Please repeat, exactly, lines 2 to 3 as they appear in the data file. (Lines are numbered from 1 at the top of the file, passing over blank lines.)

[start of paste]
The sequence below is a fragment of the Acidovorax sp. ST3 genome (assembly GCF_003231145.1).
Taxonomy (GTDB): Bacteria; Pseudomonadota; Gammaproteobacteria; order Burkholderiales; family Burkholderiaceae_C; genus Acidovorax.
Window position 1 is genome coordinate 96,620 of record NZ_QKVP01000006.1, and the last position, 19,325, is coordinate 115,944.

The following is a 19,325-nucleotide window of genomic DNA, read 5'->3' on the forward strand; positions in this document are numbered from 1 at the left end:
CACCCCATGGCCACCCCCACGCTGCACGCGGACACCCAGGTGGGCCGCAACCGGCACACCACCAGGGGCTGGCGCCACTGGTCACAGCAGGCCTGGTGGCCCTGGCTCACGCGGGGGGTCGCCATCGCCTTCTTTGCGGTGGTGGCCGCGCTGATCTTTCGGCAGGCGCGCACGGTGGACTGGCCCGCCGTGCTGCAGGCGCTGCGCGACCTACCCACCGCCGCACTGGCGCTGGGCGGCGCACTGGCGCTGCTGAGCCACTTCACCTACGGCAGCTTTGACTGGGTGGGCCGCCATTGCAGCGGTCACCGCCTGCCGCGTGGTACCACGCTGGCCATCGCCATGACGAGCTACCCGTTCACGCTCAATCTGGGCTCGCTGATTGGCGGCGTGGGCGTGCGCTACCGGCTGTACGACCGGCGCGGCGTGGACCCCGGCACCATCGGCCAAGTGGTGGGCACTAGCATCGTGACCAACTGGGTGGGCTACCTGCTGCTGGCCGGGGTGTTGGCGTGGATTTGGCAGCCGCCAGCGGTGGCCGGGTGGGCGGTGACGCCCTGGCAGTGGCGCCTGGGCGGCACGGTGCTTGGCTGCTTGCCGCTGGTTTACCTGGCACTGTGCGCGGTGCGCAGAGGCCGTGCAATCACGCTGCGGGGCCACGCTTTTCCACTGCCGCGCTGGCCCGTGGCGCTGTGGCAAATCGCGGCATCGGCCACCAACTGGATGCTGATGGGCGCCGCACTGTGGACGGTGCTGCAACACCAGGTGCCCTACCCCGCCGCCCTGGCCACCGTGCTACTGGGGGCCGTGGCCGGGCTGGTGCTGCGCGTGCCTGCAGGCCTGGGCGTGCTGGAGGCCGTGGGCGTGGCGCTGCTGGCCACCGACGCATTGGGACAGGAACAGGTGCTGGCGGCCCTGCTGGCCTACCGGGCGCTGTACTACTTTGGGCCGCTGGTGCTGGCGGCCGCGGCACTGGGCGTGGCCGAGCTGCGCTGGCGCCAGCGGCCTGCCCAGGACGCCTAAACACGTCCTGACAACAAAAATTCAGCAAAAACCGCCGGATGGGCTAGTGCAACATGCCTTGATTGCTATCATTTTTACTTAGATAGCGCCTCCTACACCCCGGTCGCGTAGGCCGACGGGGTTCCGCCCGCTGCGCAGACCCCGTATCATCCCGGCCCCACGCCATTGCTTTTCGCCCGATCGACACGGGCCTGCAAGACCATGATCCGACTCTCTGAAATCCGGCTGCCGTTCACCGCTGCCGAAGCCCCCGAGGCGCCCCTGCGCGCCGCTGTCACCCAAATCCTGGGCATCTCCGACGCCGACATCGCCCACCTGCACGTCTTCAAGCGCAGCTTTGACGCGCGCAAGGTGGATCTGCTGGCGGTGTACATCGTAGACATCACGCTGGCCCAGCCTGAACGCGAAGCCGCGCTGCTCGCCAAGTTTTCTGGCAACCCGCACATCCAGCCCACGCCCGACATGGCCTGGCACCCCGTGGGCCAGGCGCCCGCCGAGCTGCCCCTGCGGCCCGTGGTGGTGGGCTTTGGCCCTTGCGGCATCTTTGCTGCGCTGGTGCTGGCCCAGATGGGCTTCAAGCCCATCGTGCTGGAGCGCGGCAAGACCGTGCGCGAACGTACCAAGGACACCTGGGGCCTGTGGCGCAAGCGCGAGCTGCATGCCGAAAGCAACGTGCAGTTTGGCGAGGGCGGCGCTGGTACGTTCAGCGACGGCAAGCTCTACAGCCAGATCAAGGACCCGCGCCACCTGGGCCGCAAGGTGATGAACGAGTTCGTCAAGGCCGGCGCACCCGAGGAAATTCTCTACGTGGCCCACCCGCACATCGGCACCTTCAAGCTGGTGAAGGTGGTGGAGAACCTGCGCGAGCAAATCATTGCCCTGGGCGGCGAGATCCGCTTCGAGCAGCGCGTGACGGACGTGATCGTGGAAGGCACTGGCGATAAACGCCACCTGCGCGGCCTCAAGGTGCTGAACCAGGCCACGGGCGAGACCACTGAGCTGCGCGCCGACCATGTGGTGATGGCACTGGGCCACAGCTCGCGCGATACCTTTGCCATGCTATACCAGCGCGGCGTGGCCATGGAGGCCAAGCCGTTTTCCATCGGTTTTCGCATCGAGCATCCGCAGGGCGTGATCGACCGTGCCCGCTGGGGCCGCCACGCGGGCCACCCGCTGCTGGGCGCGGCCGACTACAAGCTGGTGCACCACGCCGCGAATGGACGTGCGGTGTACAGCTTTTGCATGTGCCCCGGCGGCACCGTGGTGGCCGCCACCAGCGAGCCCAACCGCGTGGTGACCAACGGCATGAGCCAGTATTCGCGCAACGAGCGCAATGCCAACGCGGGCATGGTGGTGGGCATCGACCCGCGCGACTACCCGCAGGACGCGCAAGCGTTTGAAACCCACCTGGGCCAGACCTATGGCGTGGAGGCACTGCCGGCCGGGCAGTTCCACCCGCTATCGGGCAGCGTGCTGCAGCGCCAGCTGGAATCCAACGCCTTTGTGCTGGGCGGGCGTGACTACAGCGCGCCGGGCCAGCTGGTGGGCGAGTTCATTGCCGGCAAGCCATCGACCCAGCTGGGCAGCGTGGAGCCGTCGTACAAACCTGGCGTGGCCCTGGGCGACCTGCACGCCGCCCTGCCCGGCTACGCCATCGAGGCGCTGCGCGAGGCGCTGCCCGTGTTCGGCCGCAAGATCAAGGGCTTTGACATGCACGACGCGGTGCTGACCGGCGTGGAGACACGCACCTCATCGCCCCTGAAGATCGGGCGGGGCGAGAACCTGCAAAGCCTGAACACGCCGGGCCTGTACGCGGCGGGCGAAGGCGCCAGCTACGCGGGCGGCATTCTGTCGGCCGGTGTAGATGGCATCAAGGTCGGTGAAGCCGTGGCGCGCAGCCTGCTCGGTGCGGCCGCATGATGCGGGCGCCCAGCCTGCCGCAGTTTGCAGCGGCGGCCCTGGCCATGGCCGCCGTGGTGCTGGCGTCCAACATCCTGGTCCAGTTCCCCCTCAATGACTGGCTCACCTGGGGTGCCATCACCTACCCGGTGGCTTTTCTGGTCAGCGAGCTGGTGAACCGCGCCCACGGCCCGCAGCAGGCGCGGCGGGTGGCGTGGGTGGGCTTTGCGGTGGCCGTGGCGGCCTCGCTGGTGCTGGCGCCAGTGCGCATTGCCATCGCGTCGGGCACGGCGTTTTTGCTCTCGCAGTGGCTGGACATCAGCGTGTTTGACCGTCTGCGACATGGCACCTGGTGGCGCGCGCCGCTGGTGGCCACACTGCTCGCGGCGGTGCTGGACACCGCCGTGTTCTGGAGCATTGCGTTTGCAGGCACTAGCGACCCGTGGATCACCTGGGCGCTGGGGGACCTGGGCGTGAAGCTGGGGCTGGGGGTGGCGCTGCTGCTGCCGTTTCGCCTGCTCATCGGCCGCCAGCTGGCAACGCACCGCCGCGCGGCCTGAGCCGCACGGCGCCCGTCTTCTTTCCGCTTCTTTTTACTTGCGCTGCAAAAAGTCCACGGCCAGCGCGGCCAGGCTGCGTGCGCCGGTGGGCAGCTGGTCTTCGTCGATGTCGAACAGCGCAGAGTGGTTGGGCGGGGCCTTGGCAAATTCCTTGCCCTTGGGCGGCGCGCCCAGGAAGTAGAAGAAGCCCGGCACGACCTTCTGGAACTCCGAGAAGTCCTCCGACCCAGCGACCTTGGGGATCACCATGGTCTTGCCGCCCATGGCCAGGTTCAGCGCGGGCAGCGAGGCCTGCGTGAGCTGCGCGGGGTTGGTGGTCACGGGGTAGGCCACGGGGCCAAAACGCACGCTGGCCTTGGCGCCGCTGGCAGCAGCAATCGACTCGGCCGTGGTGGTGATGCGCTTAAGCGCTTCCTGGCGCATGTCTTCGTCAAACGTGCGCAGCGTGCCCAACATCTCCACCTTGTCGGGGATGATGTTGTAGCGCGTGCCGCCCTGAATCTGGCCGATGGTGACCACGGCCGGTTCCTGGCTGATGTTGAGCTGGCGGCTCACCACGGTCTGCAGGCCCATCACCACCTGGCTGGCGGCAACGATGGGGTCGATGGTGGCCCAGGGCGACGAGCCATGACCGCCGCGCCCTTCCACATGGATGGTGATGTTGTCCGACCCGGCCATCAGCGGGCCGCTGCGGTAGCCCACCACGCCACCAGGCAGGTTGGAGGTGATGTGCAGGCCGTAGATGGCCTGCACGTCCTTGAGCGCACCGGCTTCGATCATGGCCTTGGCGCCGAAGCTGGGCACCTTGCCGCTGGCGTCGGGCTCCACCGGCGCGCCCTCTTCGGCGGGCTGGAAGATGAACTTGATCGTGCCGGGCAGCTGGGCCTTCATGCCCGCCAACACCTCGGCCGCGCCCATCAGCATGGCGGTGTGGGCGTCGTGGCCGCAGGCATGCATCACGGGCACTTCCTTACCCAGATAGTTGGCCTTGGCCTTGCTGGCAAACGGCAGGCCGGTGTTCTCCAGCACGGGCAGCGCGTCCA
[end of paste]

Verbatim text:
Taxonomy (GTDB): Bacteria; Pseudomonadota; Gammaproteobacteria; order Burkholderiales; family Burkholderiaceae_C; genus Acidovorax.
Window position 1 is genome coordinate 96,620 of record NZ_QKVP01000006.1, and the last position, 19,325, is coordinate 115,944.